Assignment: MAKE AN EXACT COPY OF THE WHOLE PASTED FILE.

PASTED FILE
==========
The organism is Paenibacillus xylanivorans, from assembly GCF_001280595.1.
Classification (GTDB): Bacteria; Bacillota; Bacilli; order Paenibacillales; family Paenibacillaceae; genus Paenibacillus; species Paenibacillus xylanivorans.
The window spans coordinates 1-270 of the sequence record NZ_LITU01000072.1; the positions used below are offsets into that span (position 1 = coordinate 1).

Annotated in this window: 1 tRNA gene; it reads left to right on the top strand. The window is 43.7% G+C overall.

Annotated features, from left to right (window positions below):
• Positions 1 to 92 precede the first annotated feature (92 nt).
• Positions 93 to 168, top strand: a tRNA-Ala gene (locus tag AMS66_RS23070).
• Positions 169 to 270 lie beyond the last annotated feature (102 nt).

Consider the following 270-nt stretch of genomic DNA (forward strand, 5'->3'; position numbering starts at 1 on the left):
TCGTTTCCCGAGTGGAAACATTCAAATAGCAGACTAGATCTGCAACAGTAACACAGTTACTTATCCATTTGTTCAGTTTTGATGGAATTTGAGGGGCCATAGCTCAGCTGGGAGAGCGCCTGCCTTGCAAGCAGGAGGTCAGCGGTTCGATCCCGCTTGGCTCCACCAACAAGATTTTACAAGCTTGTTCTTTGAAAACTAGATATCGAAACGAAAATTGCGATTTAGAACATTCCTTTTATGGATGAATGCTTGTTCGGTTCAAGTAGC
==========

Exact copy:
The organism is Paenibacillus xylanivorans, from assembly GCF_001280595.1.
Classification (GTDB): Bacteria; Bacillota; Bacilli; order Paenibacillales; family Paenibacillaceae; genus Paenibacillus; species Paenibacillus xylanivorans.
The window spans coordinates 1-270 of the sequence record NZ_LITU01000072.1; the positions used below are offsets into that span (position 1 = coordinate 1).

Annotated in this window: 1 tRNA gene; it reads left to right on the top strand. The window is 43.7% G+C overall.

Annotated features, from left to right (window positions below):
• Positions 1 to 92 precede the first annotated feature (92 nt).
• Positions 93 to 168, top strand: a tRNA-Ala gene (locus tag AMS66_RS23070).
• Positions 169 to 270 lie beyond the last annotated feature (102 nt).

Consider the following 270-nt stretch of genomic DNA (forward strand, 5'->3'; position numbering starts at 1 on the left):
TCGTTTCCCGAGTGGAAACATTCAAATAGCAGACTAGATCTGCAACAGTAACACAGTTACTTATCCATTTGTTCAGTTTTGATGGAATTTGAGGGGCCATAGCTCAGCTGGGAGAGCGCCTGCCTTGCAAGCAGGAGGTCAGCGGTTCGATCCCGCTTGGCTCCACCAACAAGATTTTACAAGCTTGTTCTTTGAAAACTAGATATCGAAACGAAAATTGCGATTTAGAACATTCCTTTTATGGATGAATGCTTGTTCGGTTCAAGTAGC